Selling a House With Pets
Tips for Selling a Home That You Share With Your Dog or Cat
When you are selling a house with pets there are things that you need to think of before you market and list your property. While I absolutely love my weiner dog [daschund, sausage dog… whatever you want to call her!], she’s an avid barker with little dog syndrome that doesn’t appeal to every one. Just because I love my dog doesn’t mean everyone else does, and that’s especially true when home-buyers are coming through their potential forever home. Here are our top tips and notes for selling a house with pets:
Why Don’t Home Buyers Like Your Pet?
- Nervousness: Pets make some people uncomfortable. A lot of people haven’t grown up with a family pet and are inexperienced being around them. Pets are not always predictable and that makes some people nervous.
- Fear (Both Real and Irrational): Whether someone has had a bad experience with an animal in their past, or they have some irrational fear, sometimes people are just afraid of pets!
- Your pets aren’t their pets: Everyone thinks their pets are perfect and imagine that yours bite, jump, bark, claw, and so on.
#1 Recommendation for Selling a House With Pets: Boarding or an Exotic Vacation with your Friends or Family
Whether your pet is a barker, biter, scratcher, or something else not so friendly, there’s nothing less welcoming than entering a home where the pet goes off on you. Every experienced agent that has seen enough properties has 100% been scratched by a cat, jumped on by a dog, or nipped/bitten at some point in their career. While it definitely makes the showing ‘memorable,’ it doesn’t necessarily make the buyer want to purchase the home. Your pet may steal the show.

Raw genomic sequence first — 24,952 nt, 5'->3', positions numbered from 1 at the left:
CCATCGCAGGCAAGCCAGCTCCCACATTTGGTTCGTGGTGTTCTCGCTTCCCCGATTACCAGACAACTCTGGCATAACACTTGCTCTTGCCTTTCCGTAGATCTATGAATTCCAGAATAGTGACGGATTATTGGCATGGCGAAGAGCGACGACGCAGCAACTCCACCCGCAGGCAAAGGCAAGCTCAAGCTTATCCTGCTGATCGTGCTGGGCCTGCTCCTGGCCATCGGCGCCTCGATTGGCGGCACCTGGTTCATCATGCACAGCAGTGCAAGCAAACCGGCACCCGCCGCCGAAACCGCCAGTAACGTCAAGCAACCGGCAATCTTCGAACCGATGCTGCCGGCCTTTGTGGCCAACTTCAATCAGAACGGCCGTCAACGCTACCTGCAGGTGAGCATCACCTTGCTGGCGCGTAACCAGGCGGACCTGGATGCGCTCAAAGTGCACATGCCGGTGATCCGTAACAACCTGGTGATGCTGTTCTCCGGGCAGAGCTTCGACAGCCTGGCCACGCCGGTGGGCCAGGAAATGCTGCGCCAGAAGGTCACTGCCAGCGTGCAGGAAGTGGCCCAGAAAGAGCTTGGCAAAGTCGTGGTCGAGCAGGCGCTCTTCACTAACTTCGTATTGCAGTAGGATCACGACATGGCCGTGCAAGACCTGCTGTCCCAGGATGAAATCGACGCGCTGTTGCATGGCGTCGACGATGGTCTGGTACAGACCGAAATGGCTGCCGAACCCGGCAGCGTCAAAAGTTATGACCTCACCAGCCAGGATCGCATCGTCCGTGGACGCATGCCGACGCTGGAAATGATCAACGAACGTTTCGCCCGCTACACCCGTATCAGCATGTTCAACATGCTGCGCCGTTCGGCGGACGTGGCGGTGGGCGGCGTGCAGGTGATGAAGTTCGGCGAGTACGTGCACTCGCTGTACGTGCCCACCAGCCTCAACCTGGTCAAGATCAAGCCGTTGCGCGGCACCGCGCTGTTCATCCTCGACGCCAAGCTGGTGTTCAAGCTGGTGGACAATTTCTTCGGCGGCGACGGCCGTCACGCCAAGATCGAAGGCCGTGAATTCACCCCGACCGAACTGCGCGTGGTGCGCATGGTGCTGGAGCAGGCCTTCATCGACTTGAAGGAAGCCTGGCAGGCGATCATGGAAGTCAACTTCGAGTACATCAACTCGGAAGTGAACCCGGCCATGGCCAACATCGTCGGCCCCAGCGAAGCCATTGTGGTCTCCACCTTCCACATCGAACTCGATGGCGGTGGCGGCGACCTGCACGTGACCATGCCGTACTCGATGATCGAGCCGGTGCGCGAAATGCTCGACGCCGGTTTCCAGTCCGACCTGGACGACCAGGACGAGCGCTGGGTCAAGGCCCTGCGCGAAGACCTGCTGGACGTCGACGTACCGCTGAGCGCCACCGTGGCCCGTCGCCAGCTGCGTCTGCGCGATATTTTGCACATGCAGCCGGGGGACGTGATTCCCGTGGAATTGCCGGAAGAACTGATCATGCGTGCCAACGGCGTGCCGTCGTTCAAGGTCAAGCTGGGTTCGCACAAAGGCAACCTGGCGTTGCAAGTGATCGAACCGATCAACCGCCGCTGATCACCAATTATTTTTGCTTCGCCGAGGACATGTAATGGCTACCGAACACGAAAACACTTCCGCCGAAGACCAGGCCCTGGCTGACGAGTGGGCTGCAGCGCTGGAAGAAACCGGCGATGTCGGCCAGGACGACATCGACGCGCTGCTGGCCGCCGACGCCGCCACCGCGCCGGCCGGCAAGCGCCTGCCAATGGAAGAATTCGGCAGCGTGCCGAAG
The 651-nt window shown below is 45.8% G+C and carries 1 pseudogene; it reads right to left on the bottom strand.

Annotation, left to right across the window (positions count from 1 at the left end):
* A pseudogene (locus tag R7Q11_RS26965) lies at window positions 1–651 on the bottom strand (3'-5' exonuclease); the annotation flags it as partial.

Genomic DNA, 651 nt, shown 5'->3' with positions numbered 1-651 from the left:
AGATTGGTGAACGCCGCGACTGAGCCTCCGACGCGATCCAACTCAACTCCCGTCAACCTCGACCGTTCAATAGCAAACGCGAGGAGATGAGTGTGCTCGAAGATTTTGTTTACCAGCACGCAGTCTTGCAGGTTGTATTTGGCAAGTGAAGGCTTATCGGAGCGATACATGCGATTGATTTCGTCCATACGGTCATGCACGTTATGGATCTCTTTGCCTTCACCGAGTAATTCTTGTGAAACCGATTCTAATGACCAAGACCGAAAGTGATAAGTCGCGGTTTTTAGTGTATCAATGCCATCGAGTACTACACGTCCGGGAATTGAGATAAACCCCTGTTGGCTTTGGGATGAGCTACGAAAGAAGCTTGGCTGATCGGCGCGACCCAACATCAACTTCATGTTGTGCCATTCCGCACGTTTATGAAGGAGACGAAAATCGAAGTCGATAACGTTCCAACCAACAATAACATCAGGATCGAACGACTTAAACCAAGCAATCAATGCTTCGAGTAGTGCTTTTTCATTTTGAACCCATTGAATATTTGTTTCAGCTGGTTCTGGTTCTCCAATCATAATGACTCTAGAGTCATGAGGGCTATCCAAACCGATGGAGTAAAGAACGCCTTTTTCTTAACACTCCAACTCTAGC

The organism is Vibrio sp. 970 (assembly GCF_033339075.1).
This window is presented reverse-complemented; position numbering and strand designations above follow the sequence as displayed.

While most people don’t like this recommendation, the best thing to do to ensure that you receive the highest price for your home is to relocate them while your home is on the market. For the best results, consider one of the following options for your best bud:
- Send them on an exotic vacation with your friend or relative!
- Board them at a kennel.
- Take them to work with you for the day.
- Move out and take your pets with you.
If they cannot be relocated, then make sure that they are not present at the showings and open houses. For example, take your dog for a walk during all showings and gain some extra steps on your fitbit at the same time!
Overcoming Negatives Associated with Your Pets
Now remember, when it comes to selling a house with pets:
- Not everybody likes pets in the house;
- Some people will outright avoid houses with pets;
- Not everybody wants to see, smell or hear your pets.
So, how do you overcome negatives associated with your pets and ensure that buyers will focus on your home and not your pets? Minimize the objections and nuisance factors, real or otherwise by paying attention to the following:
If you shrug off all professional advice and absolutely refuse to move your pets out of the house, then at least minimize the objections and nuisance factors, real or otherwise:
Ah, the dreaded litterbox. Keep them out of sight and impeccably clean – always. Nothing turns off buyers faster than opening the door to the laundry room and being greeted by a full or stinky cat box. Please do not put a litter box in your bedroom closet, and make sure you have a litter box with a cover or a lid that will help to contain the smell. Hide it away as best you can.
Carpet & Floor Pet Stains
If your carpet has pet stains then hire professionals to remove the stains. Buyers will spot them and form unfavorable opinions about the rest of the house – a first impression means everything. Some potential buyers can have a hygienic problem and this can easily trigger off some problems in their mind.